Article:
The Pier’s owners promised that they were going to replace the “bull nose” concrete profile anyway and that there was no need for a planning enforcement notice. Fred Nash himself said when making a deputation to the meeting:
“We have never been in conflict with Portsmouth City Council, and don’t want to be…We will comply but there is no need for orders [meaning a planning enforcement notice]“
Mr Nash said that in his view, about 40′ of concrete still needed to be removed and replaced, as well as the portion already wrongly left with a flat profile. I think the real problem is a bit bigger than that, but if he’s going to replace all the damaged concrete, that is perhaps by-the-by.
Some discussion followed between the committee members and Claire Upton-Brown of the Planning Department on the timing of any enforcement notice, and the appropriateness of serving one. The Planning Dept had made the owners aware that they would need listed building consent for alterations before work had started, and were available on the phone to give advice if asked. In her view the Pier’s owners would have been aware of their legal obligations.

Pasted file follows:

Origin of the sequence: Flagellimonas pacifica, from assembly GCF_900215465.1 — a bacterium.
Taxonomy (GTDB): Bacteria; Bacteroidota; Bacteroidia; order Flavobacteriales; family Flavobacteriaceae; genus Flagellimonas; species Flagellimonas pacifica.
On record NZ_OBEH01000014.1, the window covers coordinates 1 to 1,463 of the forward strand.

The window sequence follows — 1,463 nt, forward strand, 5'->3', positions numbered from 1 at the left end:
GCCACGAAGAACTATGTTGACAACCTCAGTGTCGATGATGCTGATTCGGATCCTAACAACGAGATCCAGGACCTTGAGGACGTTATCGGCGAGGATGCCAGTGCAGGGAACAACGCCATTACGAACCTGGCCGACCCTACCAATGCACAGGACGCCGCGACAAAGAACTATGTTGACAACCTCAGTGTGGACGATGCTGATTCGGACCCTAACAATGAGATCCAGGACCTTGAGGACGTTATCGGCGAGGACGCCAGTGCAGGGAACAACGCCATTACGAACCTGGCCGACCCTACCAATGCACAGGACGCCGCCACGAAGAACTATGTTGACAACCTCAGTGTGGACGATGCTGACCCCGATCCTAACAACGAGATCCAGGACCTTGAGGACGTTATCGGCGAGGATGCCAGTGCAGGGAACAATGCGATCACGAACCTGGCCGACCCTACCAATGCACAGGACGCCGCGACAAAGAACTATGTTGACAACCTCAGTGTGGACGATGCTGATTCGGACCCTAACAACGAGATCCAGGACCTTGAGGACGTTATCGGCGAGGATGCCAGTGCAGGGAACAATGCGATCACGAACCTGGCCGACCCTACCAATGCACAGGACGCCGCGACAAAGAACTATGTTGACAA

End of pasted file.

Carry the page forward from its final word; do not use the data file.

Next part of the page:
There was some questioning from Cllr Windebank on the necessity of serving an enforcement notice if the owners were prepared to do the work anyway. Ms Upton-Brown was, it turned out, leading a delegation to meet the owners at the Pier the following day. If the committee decided to go for an enforcement notice at the meeting, there was still some discretion open as to the timing of serving it in the light of the Planning Dept site visit planned for the next day.
In the end the decision to agree to a planning enforcement notice was made unanimously, with a timescale of three months to complete the work.
All that happened nearly two months ago, and since then nothing much has happened. There have been a few people working on the Pier, but apparently doing painting and decorating rather than replacing the concrete. Not a single foot of it has been replaced since the Planning Committee meeting, in fact. For whatever reason, the Council are only just now at the point of preparing the enforcement notice (and the date of issue will be the point at which the three month period begins to elapse).